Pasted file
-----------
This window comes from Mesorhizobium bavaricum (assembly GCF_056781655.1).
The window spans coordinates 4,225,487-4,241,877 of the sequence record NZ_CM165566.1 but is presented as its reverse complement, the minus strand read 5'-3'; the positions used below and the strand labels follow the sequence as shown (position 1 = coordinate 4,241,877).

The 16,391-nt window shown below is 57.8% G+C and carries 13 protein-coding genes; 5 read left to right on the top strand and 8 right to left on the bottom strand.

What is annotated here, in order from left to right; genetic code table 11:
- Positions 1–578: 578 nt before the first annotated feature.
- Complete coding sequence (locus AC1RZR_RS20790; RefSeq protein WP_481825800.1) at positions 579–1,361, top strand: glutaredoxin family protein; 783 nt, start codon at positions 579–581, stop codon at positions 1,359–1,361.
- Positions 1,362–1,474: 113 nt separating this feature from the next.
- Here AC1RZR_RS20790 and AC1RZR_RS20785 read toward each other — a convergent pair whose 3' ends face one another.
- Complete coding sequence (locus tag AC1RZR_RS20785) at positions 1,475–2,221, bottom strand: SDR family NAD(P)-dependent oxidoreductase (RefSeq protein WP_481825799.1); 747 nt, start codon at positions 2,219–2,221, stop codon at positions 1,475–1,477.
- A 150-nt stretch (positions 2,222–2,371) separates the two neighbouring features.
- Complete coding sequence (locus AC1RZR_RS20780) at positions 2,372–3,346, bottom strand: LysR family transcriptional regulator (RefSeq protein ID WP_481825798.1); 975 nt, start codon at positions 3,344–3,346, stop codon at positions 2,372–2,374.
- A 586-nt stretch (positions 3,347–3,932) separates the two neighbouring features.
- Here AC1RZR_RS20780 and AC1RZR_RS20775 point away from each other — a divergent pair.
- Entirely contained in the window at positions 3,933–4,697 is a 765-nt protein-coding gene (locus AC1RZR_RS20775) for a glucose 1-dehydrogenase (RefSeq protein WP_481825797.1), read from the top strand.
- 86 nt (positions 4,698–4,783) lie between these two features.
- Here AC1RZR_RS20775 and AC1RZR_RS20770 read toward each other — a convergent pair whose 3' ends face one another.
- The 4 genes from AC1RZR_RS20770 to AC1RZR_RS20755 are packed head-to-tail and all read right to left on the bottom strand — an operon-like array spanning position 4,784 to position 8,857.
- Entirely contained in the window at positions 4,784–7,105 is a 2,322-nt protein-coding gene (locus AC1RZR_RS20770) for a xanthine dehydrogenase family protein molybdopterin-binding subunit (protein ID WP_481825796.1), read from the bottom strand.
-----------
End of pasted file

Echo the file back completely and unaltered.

This window comes from Mesorhizobium bavaricum (assembly GCF_056781655.1).
The window spans coordinates 4,225,487-4,241,877 of the sequence record NZ_CM165566.1 but is presented as its reverse complement, the minus strand read 5'-3'; the positions used below and the strand labels follow the sequence as shown (position 1 = coordinate 4,241,877).

The 16,391-nt window shown below is 57.8% G+C and carries 13 protein-coding genes; 5 read left to right on the top strand and 8 right to left on the bottom strand.

What is annotated here, in order from left to right; genetic code table 11:
- Positions 1–578: 578 nt before the first annotated feature.
- Complete coding sequence (locus AC1RZR_RS20790; RefSeq protein WP_481825800.1) at positions 579–1,361, top strand: glutaredoxin family protein; 783 nt, start codon at positions 579–581, stop codon at positions 1,359–1,361.
- Positions 1,362–1,474: 113 nt separating this feature from the next.
- Here AC1RZR_RS20790 and AC1RZR_RS20785 read toward each other — a convergent pair whose 3' ends face one another.
- Complete coding sequence (locus tag AC1RZR_RS20785) at positions 1,475–2,221, bottom strand: SDR family NAD(P)-dependent oxidoreductase (RefSeq protein WP_481825799.1); 747 nt, start codon at positions 2,219–2,221, stop codon at positions 1,475–1,477.
- A 150-nt stretch (positions 2,222–2,371) separates the two neighbouring features.
- Complete coding sequence (locus AC1RZR_RS20780) at positions 2,372–3,346, bottom strand: LysR family transcriptional regulator (RefSeq protein ID WP_481825798.1); 975 nt, start codon at positions 3,344–3,346, stop codon at positions 2,372–2,374.
- A 586-nt stretch (positions 3,347–3,932) separates the two neighbouring features.
- Here AC1RZR_RS20780 and AC1RZR_RS20775 point away from each other — a divergent pair.
- Entirely contained in the window at positions 3,933–4,697 is a 765-nt protein-coding gene (locus AC1RZR_RS20775) for a glucose 1-dehydrogenase (RefSeq protein WP_481825797.1), read from the top strand.
- 86 nt (positions 4,698–4,783) lie between these two features.
- Here AC1RZR_RS20775 and AC1RZR_RS20770 read toward each other — a convergent pair whose 3' ends face one another.
- The 4 genes from AC1RZR_RS20770 to AC1RZR_RS20755 are packed head-to-tail and all read right to left on the bottom strand — an operon-like array spanning position 4,784 to position 8,857.
- Entirely contained in the window at positions 4,784–7,105 is a 2,322-nt protein-coding gene (locus AC1RZR_RS20770) for a xanthine dehydrogenase family protein molybdopterin-binding subunit (protein ID WP_481825796.1), read from the bottom strand.